- Alternatively, a UQ algorithm might proceed in such a way that the independent variables are changed depending on results computed for previous values. For a given result A0,B0, a UQ algorithm might decide to vary both A and B for a next try. It might wander along a
*trajectory*for a while computing several results for A,B pairs and then decide to backtrack to A0,B0 and work along a new and different trajectory. In this case the*ensemble space*is still two dimensional. However, the notions of*next*or*previous*are a little more interesting to consider.

- A debugging output from a unstructured adaptive meshing code might include intermediate refinement and coarsening steps that the code iterates through before it advances in time. So, for a given timestep, there is a sequnce of related refinement and coaresning outputs. It may be worthwhile to make it convenient to move from one timestep to the next but not from a refinement step at one timestep to a refinement step at another timestep.

- Another possibility is maybe a hiearchy of graph-like state-spaces. This case is different from the others in that its more like a graph of graphs. Navigation might involve
*first*moving between the lettered super-states and then between the numbered sub-states*inside*of a given lettered super-state. This is kinda like the adaptive meshing case in that the super-states would be different time steps while the sub-states would be different refinement and coarsening steps. But, its a little more general in that**both**super-states and sub-states are organized more or less like a graph instead of a linear series of steps. This of course can still be represented by a single graph data structure, I think. But it suggests we have different kinds of edges. In this example we have inter-letter edges and inter-number edges.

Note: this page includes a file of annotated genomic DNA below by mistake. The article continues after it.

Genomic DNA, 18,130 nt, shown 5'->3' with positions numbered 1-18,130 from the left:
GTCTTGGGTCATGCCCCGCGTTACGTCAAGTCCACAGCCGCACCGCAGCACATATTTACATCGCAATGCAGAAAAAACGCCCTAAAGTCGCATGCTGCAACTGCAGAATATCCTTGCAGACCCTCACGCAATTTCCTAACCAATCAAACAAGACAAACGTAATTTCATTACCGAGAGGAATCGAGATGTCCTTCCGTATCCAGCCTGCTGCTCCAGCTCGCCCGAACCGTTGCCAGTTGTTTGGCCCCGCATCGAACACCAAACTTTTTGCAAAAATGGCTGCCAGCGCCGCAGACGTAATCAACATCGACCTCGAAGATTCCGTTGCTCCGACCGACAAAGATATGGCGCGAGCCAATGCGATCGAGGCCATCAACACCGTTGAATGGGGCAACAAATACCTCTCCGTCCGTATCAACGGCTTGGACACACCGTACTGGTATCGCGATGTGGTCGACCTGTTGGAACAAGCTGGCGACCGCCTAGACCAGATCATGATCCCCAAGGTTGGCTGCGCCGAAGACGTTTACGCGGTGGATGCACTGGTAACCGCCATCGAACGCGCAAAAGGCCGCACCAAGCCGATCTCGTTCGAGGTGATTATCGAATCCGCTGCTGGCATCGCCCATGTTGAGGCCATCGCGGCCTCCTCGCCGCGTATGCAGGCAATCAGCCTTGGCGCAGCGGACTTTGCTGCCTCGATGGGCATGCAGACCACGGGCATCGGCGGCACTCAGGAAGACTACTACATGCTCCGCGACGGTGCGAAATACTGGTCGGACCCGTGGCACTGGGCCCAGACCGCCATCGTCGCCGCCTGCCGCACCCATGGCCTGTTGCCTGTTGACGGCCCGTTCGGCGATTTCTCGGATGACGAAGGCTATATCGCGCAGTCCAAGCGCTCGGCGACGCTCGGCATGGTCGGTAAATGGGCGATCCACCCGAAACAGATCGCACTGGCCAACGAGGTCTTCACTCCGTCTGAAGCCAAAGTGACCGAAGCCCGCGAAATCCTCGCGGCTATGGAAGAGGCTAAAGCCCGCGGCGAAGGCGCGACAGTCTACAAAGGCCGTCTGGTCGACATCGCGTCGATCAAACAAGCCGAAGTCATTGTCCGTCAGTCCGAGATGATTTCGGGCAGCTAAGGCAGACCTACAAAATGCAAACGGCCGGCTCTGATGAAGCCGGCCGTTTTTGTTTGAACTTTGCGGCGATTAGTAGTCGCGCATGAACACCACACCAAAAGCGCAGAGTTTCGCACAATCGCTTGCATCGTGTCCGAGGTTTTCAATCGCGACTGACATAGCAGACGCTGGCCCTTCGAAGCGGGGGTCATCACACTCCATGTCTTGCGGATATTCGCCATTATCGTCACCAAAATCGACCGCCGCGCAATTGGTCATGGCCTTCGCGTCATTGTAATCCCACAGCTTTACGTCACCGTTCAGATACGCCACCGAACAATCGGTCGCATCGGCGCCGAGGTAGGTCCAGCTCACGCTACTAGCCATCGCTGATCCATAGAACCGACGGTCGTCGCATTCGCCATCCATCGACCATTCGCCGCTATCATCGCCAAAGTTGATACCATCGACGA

- A
*categorical*ensemble would have arbitrary labels for each state and, as well, probably arbitrary ways of defining*walks*through the available states. Think for example, of the various categories of arbitrary polyhedral data or CSG example data in our test suite. These all basically form a sort of categorical ensemble.

## Generalization of Ensemble Spaces for VisIt

From these examples, the basic work to generalize our notion of an *ensemble space* in VisIt is to support and define a general *graph* for the ensemble space. Note that implicit within this statement is the assumption that the state space does not represent such a large *mesh* that it demands support for specialization for regular topological structures. In other words, its ok to treat the state-space *mesh* as always being an unstructured sort of thing.

- Nodes in the graph represent a given combination of